Warren Buffett loves Coca-Cola shares. Should I buy some?

Christopher Ruane explores Warren Buffett’s ownership of Coca-Cola shares and considers whether to add the real thing to his own portfolio.

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One of the most successful stock market investors of the past century is billionaire Warren Buffett. He has a portfolio concentrated on a few blue-chip companies. One of his long-term holdings is Coca-Cola (NYSE: KO) shares.

As a believer in the financial benefits of long-term investing myself, the fact that Buffett has held onto his Coca-Cola shares for decades grabs my attention. Indeed, he purchased the stake between 1987 and 1994. He has bought none of the shares for three decades.

So, should I consider adding Coca-Cola shares to my portfolio?

Every investor is unique

The first thing to note is that what works for Warren Buffett might not work for others.

Every investor is different. Simply aping the investment strategy of someone else does not seem wise to me – I need to find my own.

Indeed, Buffett makes this point himself when he says that he always aims to stay inside his circle of competence when investing. His circle of competence and mine are not necessarily the same.

Coca-Cola shares – or other Coca-Cola shares?

It is also worth understanding what I meant when I said “Coca-Cola shares” above.

That may sound odd, but in fact Coca-Cola is a complicated company.

The Coca-Cola company itself makes a formula and sells it to bottlers, among other tasks. Those bottlers (sometimes part-owned by Coca-Cola) are basically the front end of the business in their local markets, running factories, distribution networks, local advertising campaigns, and the like.

It may seem easy to say Coke is Coke. In reality, though, these are quite different businesses occupying distinctive spaces in the value chain.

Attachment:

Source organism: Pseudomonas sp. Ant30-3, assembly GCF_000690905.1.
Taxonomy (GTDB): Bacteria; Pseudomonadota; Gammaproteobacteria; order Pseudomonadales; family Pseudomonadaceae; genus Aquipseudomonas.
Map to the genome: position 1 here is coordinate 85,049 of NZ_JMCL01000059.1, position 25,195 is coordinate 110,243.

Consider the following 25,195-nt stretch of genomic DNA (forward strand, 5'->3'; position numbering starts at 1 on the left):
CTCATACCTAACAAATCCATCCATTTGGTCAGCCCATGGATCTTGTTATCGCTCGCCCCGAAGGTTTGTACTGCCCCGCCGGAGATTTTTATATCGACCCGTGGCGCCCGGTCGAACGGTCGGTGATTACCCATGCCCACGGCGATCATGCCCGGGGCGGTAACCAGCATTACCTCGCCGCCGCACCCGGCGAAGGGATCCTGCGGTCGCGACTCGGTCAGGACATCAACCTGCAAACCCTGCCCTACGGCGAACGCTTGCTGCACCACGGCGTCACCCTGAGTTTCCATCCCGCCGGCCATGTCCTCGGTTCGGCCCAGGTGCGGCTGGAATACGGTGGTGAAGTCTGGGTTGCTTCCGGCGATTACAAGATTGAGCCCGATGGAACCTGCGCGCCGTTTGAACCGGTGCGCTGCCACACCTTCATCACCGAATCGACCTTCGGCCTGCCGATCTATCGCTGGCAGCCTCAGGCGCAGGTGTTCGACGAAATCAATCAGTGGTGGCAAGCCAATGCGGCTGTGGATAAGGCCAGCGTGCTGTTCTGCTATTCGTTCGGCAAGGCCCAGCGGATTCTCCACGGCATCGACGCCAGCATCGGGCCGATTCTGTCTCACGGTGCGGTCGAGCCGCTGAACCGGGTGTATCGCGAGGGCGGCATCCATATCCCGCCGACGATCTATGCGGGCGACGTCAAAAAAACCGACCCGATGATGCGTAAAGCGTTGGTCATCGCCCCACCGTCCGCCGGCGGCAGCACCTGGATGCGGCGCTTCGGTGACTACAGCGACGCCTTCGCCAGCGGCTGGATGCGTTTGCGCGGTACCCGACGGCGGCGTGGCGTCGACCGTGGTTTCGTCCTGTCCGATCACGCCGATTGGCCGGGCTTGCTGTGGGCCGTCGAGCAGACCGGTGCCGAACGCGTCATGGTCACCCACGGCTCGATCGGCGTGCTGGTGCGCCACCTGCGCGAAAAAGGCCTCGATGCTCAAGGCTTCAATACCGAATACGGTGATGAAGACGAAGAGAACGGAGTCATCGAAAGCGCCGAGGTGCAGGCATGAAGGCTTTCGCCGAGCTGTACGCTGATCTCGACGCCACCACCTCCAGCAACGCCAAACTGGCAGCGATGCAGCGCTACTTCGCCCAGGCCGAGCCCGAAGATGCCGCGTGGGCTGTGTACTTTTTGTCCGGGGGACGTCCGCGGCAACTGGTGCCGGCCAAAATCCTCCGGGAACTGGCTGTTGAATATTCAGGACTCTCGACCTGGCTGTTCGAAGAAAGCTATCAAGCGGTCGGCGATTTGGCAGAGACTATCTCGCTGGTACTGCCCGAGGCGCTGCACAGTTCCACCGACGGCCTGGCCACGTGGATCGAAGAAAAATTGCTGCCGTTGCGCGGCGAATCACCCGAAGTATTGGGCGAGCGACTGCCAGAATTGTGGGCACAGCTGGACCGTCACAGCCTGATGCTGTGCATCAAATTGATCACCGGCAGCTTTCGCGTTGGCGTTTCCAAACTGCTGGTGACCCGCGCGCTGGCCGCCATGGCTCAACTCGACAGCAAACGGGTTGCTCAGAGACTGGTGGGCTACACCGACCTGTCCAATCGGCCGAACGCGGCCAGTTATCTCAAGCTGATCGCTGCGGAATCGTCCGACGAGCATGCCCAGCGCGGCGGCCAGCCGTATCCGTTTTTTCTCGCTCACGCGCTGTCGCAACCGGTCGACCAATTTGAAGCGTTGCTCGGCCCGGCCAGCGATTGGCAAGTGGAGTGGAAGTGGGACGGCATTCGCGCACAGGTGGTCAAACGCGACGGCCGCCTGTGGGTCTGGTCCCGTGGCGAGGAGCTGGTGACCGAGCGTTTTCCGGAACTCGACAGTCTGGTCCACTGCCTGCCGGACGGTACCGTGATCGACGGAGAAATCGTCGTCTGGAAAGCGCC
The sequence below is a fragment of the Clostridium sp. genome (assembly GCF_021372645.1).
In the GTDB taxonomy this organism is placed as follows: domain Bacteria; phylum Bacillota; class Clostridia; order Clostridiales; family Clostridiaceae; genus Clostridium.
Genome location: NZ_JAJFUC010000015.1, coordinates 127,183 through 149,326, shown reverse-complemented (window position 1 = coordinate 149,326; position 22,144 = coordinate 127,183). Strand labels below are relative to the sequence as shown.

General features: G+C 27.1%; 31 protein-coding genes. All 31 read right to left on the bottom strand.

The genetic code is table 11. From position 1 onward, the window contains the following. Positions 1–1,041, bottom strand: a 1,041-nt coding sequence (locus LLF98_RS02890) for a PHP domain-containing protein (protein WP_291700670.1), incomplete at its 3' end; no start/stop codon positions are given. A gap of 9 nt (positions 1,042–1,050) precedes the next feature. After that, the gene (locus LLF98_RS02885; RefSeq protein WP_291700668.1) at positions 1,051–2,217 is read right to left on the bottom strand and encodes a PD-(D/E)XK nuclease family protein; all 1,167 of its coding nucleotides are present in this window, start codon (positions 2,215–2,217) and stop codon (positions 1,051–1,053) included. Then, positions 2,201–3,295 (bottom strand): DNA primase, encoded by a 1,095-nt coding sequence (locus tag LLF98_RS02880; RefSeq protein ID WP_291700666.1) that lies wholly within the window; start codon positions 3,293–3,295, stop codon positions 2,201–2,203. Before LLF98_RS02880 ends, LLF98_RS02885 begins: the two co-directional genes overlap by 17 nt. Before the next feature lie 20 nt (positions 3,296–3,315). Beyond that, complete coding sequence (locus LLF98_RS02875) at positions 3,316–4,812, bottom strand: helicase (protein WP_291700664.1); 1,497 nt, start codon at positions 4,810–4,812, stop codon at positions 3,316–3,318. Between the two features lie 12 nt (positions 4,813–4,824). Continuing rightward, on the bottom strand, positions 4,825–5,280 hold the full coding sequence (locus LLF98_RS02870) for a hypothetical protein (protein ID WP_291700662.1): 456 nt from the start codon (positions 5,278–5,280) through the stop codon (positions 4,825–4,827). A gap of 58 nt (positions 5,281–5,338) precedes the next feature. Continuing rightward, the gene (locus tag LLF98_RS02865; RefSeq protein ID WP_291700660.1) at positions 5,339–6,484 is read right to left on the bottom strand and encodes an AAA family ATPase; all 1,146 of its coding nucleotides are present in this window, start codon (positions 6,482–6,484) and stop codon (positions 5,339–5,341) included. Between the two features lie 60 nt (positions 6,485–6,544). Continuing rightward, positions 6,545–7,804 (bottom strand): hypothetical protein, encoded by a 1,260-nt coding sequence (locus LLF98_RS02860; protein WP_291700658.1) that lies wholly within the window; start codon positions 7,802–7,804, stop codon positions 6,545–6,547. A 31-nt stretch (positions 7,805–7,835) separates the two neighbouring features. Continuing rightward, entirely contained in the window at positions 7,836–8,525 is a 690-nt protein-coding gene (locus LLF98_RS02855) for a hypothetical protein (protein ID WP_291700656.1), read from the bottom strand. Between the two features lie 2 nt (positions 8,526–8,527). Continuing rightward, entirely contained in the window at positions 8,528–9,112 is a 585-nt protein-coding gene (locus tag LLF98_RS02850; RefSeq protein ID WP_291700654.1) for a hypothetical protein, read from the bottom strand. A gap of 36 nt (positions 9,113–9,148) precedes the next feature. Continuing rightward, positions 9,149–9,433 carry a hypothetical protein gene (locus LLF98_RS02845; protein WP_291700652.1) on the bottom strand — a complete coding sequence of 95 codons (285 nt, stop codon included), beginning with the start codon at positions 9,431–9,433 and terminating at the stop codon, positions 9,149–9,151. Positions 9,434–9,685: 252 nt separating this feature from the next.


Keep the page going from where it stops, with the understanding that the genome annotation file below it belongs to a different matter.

Over the past five years, for example, New York-listed Coca-Cola (the share Buffett owns) is up 26% and it now yields 3.3%.

Coca-Cola Europacific Partners, also listed in New York, is up 32% and yields 5.4%.

Meanwhile, that period has seen London-listed Coca-Cola HBC decline 7.6%. It yields 2.7%.

Where is the value?

Those different share price performances reflect a variety of factors.

As an investor, I am always trying to get more value than I pay for when I buy shares.

I like where Coca-Cola sits. It is basically the master franchisee and can sell its formula without needing to engage too much with the on-the-ground challenges of getting products in the hands of shoppers from Manchester to Mogadishu.

That is a highly lucrative business model for Coca-Cola itself. It has a strong brand, proprietary formula and protected trademarks.

There are risks, such as shifting consumer preferences hurting sales of long-existing products. The setup also means that while bottlers need the main company, the main company is also reliant on bottlers to deliver its business. But local difficulties from water shortages to civil unrest can get in the way.

Buffett isn’t buying now

Despite the risks, Coca-Cola has been a spectacular investment for Buffett.

So why has he not bought any shares since 1994?

I do not know. Maybe he is comfortable with the size of his existing stake. Or maybe he no longer sees the price of Coca-Cola shares as attractive.

The rising share price also means that the company now trades on a price-to-earnings ratio of 24. That does not look cheap to me.

So, for now, I have no plans to buy Coca-Cola shares.

Should you invest, the value of your investment may rise or fall and your capital is at risk. Before investing, your individual circumstances should be assessed. Consider taking independent financial advice.

C Ruane has no position in any of the shares mentioned. The Motley Fool UK has no position in any of the shares mentioned. Views expressed on the companies mentioned in this article are those of the writer and therefore may differ from the official recommendations we make in our subscription services such as Share Advisor, Hidden Winners and Pro. Here at The Motley Fool we believe that considering a diverse range of insights makes us better investors.

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